The government has announced it is reducing the minimum pension payment requirement for account based pensions by 50% in both FY20 and FY21. All account based pension holders are eligible for this. The minimum pension that you are required to draw is based upon the the balance at the start of year financial year (1 July 2019 for FY20) and your age. For anyone who has been drawing the minimum on a regular basis since 1 July 2019, they would have already met the new reduced minimum and therefore could choose to receive no further payments until after 30 June 2020. For anyone who has not drawn anything yet, they can choose to receive the new reduced minimum instead of the original pension amount that would have applied. If you would like to discuss how this change might impact you, please call me on 0411 575 664.

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Financial Claims Scheme (AKA Government deposit guarantee)

The Financial Claims Scheme (FCS) is an Australian Government scheme that provides protection to deposits in banks, building societies and credit unions in the unlikely event that one of these financial institutions fails.  Under the FCS, a ‘failed’ institution is one that is insolvent – that is, the institution can no longer pay its debts when they become due and payable. The FCS can only come into effect if it is activated by the Australian Government when an institution fails. Once activated, the FCS will be administered by the Australian Prudential Regulation Authority (APRA). The objectives of the FCS are to: protect depositors of banks, building societies and credit unions incorporated in Australia, and policyholders of general insurers from potential loss due to the failure of these institutions provide depositors with prompt access to their deposits that are protected under the FCS support the stability of the Australian financial system. Under the FCS, deposits...

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Economic Snapshot – March 2020

March was the most turbulent month for global financial markets since the onset of the GFC. Evidence of Covid-19 spreading into Europe triggered a sharp fall in equities and other risk assets, combined with a liquidity squeeze as demand for US$ cash rocketed. Volatility rose across many asset classes, with equities moving up and down by 10% a day. The A$/US$ fell nearly US$0.10 to around US$0.56 as it was sold to provide US$ in exchange. These conditions continued until around the middle of the month when central banks stepped in to cut interest rates sharply and implemented programs to supply trillions of dollars of liquidity to global markets and banking systems. However, equity markets did not really take heart until a few days later when governments around the world, including Australia and especially the US, announced fiscal packages amounting to trillions of dollars in total. After a bounce in...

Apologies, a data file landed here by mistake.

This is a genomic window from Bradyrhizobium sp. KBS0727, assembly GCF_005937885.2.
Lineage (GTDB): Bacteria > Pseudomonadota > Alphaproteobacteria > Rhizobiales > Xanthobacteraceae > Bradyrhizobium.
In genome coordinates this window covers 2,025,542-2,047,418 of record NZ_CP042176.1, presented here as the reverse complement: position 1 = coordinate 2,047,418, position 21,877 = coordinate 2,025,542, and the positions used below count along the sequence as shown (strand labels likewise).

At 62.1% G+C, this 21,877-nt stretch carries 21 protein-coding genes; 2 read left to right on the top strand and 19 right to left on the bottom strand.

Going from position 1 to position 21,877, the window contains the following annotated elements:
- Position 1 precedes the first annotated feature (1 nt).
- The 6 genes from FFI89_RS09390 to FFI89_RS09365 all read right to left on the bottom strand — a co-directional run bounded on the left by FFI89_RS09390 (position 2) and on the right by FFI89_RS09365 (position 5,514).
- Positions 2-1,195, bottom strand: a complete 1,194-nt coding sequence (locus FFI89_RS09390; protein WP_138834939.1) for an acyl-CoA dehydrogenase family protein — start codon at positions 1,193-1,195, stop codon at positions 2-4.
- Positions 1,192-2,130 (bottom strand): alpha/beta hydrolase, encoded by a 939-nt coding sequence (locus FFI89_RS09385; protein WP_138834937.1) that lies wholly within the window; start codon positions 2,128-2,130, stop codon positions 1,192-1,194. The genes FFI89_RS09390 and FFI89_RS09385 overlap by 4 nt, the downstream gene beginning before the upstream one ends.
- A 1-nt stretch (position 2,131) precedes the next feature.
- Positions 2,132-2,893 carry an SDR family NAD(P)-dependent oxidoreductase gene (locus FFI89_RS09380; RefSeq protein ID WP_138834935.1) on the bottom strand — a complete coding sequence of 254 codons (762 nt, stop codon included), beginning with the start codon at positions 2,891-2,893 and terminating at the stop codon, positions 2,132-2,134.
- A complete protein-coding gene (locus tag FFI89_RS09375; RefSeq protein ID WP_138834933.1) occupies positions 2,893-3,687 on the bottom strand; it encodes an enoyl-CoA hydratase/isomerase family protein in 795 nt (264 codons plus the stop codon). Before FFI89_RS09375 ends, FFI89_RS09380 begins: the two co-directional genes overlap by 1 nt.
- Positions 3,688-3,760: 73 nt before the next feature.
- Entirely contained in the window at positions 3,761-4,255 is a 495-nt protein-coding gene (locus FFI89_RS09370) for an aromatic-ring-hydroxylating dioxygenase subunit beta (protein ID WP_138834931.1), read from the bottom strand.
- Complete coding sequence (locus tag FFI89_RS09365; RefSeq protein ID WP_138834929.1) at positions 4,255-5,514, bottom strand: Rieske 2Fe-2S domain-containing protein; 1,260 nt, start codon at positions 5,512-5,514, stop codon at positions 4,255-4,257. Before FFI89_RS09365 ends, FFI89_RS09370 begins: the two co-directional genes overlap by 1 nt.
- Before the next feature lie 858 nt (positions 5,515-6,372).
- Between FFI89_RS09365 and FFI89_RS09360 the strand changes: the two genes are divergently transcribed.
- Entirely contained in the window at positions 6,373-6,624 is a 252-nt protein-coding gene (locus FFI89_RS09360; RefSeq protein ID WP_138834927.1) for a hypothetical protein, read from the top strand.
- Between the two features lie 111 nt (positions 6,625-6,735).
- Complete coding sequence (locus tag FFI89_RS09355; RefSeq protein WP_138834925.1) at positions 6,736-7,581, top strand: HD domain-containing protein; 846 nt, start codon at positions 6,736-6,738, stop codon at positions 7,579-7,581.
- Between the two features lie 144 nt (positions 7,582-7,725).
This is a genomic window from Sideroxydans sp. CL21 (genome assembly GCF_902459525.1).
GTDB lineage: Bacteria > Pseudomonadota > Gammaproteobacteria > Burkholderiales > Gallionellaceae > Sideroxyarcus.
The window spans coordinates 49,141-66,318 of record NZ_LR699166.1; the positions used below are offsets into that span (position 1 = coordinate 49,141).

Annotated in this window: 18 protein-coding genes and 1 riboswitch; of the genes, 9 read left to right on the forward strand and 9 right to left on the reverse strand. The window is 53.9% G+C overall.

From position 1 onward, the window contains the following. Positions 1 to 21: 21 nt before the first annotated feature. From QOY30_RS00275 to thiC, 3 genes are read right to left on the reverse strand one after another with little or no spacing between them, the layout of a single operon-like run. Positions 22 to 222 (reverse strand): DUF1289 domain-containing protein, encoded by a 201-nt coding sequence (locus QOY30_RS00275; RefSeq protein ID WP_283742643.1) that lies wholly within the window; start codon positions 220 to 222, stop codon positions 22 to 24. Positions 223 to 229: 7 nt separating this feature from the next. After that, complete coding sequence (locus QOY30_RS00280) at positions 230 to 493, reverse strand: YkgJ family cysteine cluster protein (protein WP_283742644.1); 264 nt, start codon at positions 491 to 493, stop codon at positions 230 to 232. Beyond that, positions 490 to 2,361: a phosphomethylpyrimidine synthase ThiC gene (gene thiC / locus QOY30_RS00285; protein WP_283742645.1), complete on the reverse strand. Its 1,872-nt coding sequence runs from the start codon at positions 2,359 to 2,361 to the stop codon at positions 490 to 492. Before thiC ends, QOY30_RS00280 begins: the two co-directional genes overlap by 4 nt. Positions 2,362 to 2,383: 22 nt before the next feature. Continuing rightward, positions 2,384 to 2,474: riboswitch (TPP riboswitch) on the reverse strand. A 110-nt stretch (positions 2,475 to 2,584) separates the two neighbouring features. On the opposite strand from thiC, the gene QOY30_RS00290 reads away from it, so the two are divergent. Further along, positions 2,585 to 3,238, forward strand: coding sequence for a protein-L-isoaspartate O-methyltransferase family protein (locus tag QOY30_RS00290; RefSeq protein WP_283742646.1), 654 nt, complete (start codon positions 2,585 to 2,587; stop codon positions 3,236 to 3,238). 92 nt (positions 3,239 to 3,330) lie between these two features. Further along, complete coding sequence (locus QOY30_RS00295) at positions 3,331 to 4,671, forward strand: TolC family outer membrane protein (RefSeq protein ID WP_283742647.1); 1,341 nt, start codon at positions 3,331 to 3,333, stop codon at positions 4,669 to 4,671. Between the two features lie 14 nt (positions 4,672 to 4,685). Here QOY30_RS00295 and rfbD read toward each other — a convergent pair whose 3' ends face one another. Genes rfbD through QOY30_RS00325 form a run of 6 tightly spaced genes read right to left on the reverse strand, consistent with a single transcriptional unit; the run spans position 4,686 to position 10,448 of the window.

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Thoughts on a crazy week

It has been a crazy couple of weeks for us all. And it may have only just started. Looking back through the eyes of an adviser, an investor and a member of society, here are some broad observations. None are particularly original and they are in no set order: Berkshire Hathaway (Warren Buffett) has $128bn in cash. 50% of this is from royalties on Warren’s and Charlie’s quotes, and the quoting rate is still increasing exponentially! The Spider-man pointing at Spider-man image seems to be everywhere in my feeds. Monday the 23rd might might have been the bottom for the ASX. On that day, the BetaShares GEAR product had fallen 66% from its high 4 weeks earlier. I know someone who bought it this week. I also know they didn’t tell me the bottom had been formed, which I’m disappointed about. No Christmas card for them. Another sign this...

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Two Things Can Be True At Once

Originating as a musical term, counterpoint refers to the technique of combining two or more melodic lines in such a way that they establish a harmonic relationship while retaining their linear individuality or when two or more tunes that are played together to sound like one tune. In a similar way, two things can be true at once, even if they feel mutually exclusive. The following is taken from another great article by Morgan Housel. To read Morgan’s article in full please click here. We might be overreacting in some ways and underreacting in others. Good and bad news can coexist. It’s OK to be terrified about the short run and optimistic about the long run. It’s OK to be both confident about your decisions and humble about how little we know. It’s OK to want to stay informed while also wanting to tune everything out. It’s OK to have...